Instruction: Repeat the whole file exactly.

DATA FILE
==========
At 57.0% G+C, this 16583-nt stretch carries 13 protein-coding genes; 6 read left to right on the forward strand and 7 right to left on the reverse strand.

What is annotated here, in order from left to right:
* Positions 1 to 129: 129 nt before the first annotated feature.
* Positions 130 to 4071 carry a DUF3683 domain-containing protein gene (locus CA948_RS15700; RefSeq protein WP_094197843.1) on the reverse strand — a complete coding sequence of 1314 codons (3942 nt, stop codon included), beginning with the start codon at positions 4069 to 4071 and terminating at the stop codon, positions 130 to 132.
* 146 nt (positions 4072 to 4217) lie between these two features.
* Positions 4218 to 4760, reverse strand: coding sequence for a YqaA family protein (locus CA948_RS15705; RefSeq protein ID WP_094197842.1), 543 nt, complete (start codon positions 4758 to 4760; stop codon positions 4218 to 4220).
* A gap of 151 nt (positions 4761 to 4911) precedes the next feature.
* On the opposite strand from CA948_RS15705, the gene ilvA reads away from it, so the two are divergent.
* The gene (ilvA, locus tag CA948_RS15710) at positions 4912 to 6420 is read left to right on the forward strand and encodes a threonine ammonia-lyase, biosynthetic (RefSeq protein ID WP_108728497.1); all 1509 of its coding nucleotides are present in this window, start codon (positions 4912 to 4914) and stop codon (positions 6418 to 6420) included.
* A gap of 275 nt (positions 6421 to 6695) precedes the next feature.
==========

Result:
At 57.0% G+C, this 16583-nt stretch carries 13 protein-coding genes; 6 read left to right on the forward strand and 7 right to left on the reverse strand.

What is annotated here, in order from left to right:
* Positions 1 to 129: 129 nt before the first annotated feature.
* Positions 130 to 4071 carry a DUF3683 domain-containing protein gene (locus CA948_RS15700; RefSeq protein WP_094197843.1) on the reverse strand — a complete coding sequence of 1314 codons (3942 nt, stop codon included), beginning with the start codon at positions 4069 to 4071 and terminating at the stop codon, positions 130 to 132.
* 146 nt (positions 4072 to 4217) lie between these two features.
* Positions 4218 to 4760, reverse strand: coding sequence for a YqaA family protein (locus CA948_RS15705; RefSeq protein ID WP_094197842.1), 543 nt, complete (start codon positions 4758 to 4760; stop codon positions 4218 to 4220).
* A gap of 151 nt (positions 4761 to 4911) precedes the next feature.
* On the opposite strand from CA948_RS15705, the gene ilvA reads away from it, so the two are divergent.
* The gene (ilvA, locus tag CA948_RS15710) at positions 4912 to 6420 is read left to right on the forward strand and encodes a threonine ammonia-lyase, biosynthetic (RefSeq protein ID WP_108728497.1); all 1509 of its coding nucleotides are present in this window, start codon (positions 4912 to 4914) and stop codon (positions 6418 to 6420) included.
* A gap of 275 nt (positions 6421 to 6695) precedes the next feature.